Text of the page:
Mark decamps to Baltimore shortly after his jilting. The first of his “Boomer Missives” appears on YouTube shortly after that. And shortly after that, he is spending entire days on dark web chat forums under the handle Boomer1, nourished by the “unerotic, unromantic space” so reminiscent of the “sausage-fests of parties he and his guy friends had in middle school” – spaces where even “the idea of Cassie…or any woman listening in…was ridiculous.” The solid straight line that connects these dots is the sexual and social rejection of a young, white man who believed he need only to show up for his due sex and success. It’s a clear citation of incel internet culture, one that casts doubt on the motivations of men who want to move fast and break things—even those like Mark who “learned in his academic life not to make heteronormative assumptions.”
Tellingly, it was an act of intergenerational male aggression—a fist fight Mark loses with his stock-market-playing former high school history teacher—that sparks his cuckolded tinder, leading him to make his first radical YouTube video. Bleeding and furious in his parents’ basement, in front of a poster of Jerry Garcia, he warns his elders: Retire or We’ll Retire You. Much to Mark’s surprise, his video strikes a nerve with his disaffected and precarious peers: Viral fame ensues and soon an anti-baby-boomer movement of “boom boomers” is born that’s more SHAC 7 than Occupy Wall Street.
Rather than mass protests, the “boomers” conduct a series of widespread “distributed denial-of-service” attacks against baby boomer symbols, like the AARP website—which is as ridiculous as Torday intends it be. Someone “threw a trash can through the windows in front of Terry Gross’s production studio.” In a stroke of millennial ingenuity, someone else “used a drone to spill pigs’ blood all over the roof of Stephen King’s Bangor home” (very ~millennial~ but still funny). Some of the rage is evidently misplaced:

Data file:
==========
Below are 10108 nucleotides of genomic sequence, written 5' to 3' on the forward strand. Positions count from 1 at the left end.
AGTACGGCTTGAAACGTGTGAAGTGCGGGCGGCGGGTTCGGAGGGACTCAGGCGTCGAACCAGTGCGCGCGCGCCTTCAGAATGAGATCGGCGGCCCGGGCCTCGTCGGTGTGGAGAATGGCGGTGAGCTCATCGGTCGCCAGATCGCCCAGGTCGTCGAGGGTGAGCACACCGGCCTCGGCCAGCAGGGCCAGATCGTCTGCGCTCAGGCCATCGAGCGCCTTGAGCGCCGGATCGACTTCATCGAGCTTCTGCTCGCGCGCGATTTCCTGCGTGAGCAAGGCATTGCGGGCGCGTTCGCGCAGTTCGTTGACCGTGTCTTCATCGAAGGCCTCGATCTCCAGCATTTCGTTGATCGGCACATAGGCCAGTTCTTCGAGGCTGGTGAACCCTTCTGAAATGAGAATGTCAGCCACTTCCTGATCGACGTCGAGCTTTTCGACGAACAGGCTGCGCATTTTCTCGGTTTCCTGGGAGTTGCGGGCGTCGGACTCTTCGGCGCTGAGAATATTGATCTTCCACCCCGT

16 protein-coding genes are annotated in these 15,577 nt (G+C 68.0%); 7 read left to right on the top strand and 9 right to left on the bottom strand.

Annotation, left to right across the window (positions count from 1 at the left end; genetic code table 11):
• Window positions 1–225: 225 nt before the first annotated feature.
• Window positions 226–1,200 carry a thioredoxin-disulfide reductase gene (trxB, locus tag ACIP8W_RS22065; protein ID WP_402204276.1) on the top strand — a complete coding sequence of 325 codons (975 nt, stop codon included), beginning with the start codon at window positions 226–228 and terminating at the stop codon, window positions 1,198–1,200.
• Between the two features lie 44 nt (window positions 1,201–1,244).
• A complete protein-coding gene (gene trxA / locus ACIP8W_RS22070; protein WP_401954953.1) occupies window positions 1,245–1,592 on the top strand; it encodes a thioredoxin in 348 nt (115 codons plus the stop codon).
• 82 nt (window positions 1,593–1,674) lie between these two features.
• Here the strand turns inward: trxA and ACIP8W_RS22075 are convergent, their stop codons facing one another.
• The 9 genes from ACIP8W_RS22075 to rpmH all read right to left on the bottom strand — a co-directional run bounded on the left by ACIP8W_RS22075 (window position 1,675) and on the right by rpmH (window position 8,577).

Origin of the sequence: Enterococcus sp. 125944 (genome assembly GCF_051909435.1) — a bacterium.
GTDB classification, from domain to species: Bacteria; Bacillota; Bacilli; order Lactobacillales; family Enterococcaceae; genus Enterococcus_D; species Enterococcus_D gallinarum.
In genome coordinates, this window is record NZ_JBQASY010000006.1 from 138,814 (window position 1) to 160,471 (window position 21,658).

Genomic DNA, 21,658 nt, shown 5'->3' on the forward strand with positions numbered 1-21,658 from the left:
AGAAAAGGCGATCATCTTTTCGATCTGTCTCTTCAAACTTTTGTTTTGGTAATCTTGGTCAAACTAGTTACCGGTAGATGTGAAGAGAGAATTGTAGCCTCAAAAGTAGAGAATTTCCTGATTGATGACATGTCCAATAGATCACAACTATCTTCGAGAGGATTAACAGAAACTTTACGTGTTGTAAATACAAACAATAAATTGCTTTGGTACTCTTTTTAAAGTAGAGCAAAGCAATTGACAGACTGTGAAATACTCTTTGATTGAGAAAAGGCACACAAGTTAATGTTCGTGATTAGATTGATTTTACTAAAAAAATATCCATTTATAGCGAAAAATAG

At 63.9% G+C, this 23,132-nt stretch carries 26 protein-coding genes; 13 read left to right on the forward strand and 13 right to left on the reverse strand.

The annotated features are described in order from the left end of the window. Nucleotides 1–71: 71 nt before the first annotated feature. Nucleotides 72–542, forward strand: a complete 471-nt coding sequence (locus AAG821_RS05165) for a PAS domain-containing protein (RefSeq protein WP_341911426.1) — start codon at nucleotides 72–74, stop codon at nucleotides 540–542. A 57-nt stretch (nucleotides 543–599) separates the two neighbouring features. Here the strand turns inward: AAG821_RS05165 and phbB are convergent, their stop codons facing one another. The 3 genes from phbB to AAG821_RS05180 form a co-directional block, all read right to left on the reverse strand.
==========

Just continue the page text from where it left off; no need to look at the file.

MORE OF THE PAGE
Every night the news was filled with interviews with the name doppelgängers of boomer heroes whose home had been vandalized—every Robert Dillon and Jon Erving and Irving Johnson in America suffering for the sins of their homophonic namesakes, for the lack of attention to detail in the millennials who perpetrated them. In Baltimore alone a guy named Jonathan Watters had a series of pink lawn flamingos thrown through the bay window at the front of his house.
The confused identities of its targets reflect a more important confusion of identities at the source of the boom boomer movement—a movement that Mark inadvertently started but which appears to be set on finishing without him. After his first blistering videos go viral, his editor at The Unified Theory and another “hipster intellectual,” Regan, insist that he take them down to “erase the footprint” and “move all of this over to the Deep Web.” He complies and begins recording new missives behind the anonymity of a David Crosby mask.
Intended to protect him from becoming traceable, the tactic works a little too well, and rather than becoming a recognizable icon of disgruntled American youth, “Isaac Abramson” becomes a meme format. Soon, copycats are making versions of Boomer missives in their own basements, wearing their own David Crosby masks, with their own Jerry Garcia posters in the background tilted at slightly different angles. “The Boom Boom movement was supposed to be his Boom Boom movement,” Mark thinks, wondering how his scheme to claim his place in history has worked out for everyone else but him. As the movement grows, it swallows him entirely and shits him out, and the novel ends with him certainly gaining a place in history, but not the one he wanted.